National Register of Historic Places

SUMMARY


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The National Register of Historic Places is the official list of the Nation’s historic places worthy of preservation. Authorized by the National Historic Preservation Act of 1966, the National Park Service’s National Register of Historic Places is part of a national program to coordinate and support public and private efforts to identify, evaluate, and protect America’s historic and archeological resources.

The National Register of Historic Places is the official list of the Nation’s historic places worthy of preservation. Authorized by the National Historic Preservation Act of 1966, the National Park Service’s National Register of Historic Places is part of a national program to coordinate and support public and private efforts to identify, evaluate, and protect America’s historic and archeological resources.

NATIONAL REGISTER OF HISTORIC PLACES

For a list of properties on the National Register, visit: http://www.nps.gov/nr/research/

or download the following spreadsheet: National & Hawaii Register of Historic Places, Updated 7/11/2017

WHY

In addition to honorific recognition, listing in the National Register has the following results for historic properties:

  • Consideration in planning for Federal, Federally licensed, and Federally assisted projects: — Section 106 of the National Historic Preservation Act of 1966 requires that Federal agencies allow the Advisory Council on Historic Preservation an opportunity to comment on all projects affecting historic properties either listed in or determined eligible for listing in the National Register. The Advisory Council oversees and ensures the consideration of historic properties in the Federal Planning process.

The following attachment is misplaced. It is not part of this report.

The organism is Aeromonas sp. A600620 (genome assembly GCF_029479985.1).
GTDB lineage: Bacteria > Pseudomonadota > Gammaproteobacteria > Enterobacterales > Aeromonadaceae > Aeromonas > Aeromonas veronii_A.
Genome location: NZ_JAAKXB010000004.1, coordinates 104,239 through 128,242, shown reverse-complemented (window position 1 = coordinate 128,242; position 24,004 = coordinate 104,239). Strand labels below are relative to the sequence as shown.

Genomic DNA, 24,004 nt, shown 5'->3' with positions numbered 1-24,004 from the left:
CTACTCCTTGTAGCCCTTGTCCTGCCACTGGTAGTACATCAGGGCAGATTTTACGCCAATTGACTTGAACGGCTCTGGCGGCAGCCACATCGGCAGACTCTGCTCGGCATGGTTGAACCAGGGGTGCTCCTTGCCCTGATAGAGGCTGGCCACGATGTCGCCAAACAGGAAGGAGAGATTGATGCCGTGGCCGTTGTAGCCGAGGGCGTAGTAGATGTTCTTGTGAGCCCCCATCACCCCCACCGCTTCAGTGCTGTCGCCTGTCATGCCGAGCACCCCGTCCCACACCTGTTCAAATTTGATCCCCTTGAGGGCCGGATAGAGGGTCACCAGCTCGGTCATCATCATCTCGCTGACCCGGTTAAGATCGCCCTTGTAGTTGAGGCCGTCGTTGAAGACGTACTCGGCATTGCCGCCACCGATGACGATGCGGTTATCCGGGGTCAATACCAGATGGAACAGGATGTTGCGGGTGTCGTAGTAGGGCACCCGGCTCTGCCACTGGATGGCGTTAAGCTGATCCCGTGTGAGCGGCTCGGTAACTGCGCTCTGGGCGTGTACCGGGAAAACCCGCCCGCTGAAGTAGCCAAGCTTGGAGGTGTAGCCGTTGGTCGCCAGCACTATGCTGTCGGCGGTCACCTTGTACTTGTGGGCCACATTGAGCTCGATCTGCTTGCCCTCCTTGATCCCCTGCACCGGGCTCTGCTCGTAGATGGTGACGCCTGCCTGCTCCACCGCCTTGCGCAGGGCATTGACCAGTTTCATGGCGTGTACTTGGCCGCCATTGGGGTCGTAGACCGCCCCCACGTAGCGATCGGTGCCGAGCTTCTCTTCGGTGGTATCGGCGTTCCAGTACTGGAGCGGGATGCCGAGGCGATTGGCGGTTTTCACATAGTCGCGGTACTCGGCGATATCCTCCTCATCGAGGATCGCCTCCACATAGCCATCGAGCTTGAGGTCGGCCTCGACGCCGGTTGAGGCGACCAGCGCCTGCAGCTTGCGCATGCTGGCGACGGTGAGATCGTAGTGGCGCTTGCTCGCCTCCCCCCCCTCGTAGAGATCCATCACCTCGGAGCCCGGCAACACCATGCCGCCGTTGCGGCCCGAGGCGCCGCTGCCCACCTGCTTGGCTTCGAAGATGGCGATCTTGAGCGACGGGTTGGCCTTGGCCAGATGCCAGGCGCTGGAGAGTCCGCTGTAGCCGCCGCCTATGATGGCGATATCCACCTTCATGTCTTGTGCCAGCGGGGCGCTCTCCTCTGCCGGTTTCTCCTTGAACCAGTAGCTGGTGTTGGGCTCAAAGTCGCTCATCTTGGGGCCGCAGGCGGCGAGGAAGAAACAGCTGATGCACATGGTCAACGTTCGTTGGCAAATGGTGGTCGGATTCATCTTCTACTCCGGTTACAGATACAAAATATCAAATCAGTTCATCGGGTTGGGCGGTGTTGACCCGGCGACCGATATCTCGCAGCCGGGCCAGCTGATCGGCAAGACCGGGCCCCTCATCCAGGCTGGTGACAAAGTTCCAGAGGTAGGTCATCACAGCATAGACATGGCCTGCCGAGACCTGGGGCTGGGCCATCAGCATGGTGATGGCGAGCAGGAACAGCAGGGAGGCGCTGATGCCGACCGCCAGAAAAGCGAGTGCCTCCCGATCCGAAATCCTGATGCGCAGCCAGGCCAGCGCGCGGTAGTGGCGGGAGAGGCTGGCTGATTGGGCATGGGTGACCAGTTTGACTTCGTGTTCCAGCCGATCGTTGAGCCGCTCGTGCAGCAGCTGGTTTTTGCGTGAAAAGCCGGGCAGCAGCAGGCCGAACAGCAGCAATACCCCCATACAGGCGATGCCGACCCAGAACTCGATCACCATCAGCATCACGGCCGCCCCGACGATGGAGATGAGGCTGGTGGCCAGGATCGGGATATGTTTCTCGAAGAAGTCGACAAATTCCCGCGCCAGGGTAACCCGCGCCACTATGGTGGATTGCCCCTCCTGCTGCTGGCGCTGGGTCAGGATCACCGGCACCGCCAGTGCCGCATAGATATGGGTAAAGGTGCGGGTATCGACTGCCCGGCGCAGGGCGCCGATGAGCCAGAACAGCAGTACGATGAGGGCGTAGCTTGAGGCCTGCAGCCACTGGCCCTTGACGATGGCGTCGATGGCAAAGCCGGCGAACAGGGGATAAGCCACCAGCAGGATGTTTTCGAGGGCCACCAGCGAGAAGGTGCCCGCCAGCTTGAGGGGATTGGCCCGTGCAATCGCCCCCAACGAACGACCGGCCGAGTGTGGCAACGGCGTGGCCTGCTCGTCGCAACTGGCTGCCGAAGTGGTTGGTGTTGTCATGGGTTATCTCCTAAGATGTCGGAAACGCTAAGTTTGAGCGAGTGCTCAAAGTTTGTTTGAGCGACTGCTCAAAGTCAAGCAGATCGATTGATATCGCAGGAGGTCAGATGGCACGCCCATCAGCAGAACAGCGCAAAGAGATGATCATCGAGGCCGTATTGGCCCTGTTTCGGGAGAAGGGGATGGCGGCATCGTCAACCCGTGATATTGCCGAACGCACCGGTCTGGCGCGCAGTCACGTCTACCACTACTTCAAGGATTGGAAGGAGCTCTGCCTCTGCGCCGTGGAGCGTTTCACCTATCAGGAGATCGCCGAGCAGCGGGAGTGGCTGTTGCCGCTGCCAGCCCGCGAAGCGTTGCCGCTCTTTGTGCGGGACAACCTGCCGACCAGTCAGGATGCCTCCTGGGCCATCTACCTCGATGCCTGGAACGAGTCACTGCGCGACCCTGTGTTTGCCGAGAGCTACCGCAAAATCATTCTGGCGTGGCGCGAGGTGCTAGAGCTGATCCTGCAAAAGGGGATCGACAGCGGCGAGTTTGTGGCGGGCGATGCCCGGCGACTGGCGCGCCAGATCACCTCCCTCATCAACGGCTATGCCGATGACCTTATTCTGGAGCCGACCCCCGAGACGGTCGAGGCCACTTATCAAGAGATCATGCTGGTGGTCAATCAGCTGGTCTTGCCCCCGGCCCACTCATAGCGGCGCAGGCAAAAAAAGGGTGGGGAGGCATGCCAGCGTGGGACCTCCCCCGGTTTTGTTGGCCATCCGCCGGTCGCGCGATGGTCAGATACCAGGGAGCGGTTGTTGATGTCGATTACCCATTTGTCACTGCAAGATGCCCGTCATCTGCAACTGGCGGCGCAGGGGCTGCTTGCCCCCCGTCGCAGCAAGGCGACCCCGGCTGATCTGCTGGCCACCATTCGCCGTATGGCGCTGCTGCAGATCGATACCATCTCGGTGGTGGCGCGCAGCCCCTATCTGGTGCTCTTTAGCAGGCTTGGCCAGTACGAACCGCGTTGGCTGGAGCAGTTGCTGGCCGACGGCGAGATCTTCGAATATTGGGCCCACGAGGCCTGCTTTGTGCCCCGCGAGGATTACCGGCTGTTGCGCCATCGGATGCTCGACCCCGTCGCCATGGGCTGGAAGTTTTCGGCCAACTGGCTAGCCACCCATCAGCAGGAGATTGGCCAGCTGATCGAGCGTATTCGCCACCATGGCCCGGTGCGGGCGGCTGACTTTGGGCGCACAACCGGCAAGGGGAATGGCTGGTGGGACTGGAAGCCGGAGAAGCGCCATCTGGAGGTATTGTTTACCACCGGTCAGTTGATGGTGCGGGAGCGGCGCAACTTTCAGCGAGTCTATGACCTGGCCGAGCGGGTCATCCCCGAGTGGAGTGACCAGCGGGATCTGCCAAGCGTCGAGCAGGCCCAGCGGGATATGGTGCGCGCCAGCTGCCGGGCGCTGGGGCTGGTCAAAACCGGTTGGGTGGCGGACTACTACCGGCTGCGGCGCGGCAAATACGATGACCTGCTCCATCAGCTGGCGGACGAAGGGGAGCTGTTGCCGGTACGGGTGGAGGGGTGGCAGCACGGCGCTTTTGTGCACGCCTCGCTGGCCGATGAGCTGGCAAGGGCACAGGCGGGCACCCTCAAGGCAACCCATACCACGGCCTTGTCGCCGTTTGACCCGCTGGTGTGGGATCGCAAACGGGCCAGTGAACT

• Eligibility for certain tax provisions — Owners of properties listed in the National Register may be eligible for a 20% investment tax credit for the certified rehabilitation of income-producing certified historic structures such as commercial, industrial, or rental residential buildings. This credit can be combined with a straight-line depreciation period of 27.5 years for residential property and 31.5 years for nonresidential property for the depreciable basis of the rehabilitated building reduced by the amount of the tax credit claimed. Federal tax deductions are also available for charitable contributions for conservation purposes of partial interests in historically important land areas or structures.
  • Consideration of historic values in the decision to issue a surface mining permit where coal is located in accordance with the Surface Mining Control Act of 1977; and
  • Qualification for Federal grants for historic preservation, when funds are available.
    Owners of private property listed in the National Register are free to maintain, manage, or dispose of their property as they choose provided that no Federal monies are involved.

HOW

State Historic Preservation Officers (SHPO) play a critical role carrying out many responsibilities in historic preservation. Surveying, evaluating and nominating significant historic buildings, sites, structures, districts and objects to the National Register is one such key activity.

The way a property gets listed in the National Register of Historic Places is that the forms and documentation go to the State historic preservation office (SHPO) of the state where the property is located. The SHPO can take one of several options: reject the property, ask for more information, list the property just with the state, or send the forms to us for listing in the National Register of Historic Places. Once we receive the forms, we conduct a similar review process.

You can nominate a property for listing on the Hawai’i and/or National Register of Historic Places. (Both Registers use the same form.)

A Registration Procedure flowchart can be found at: http://files.hawaii.gov/dlnr/shpd/architecture/regproc.pdf

Guidance on Hawaii’s Nomination Process: Register Process Guidance

How to Apply the National Register Criteria for Evaluation: http://www.nps.gov/nr/publications/bulletins/nrb15/

How to Complete the National Register (Single Property) Registration Form: http://www.nps.gov/nr/publications/bulletins/nrb16a/

How to Complete the National Register Multiple Property Documentation Form: http://www.nps.gov/nr/publications/bulletins/nrb16b/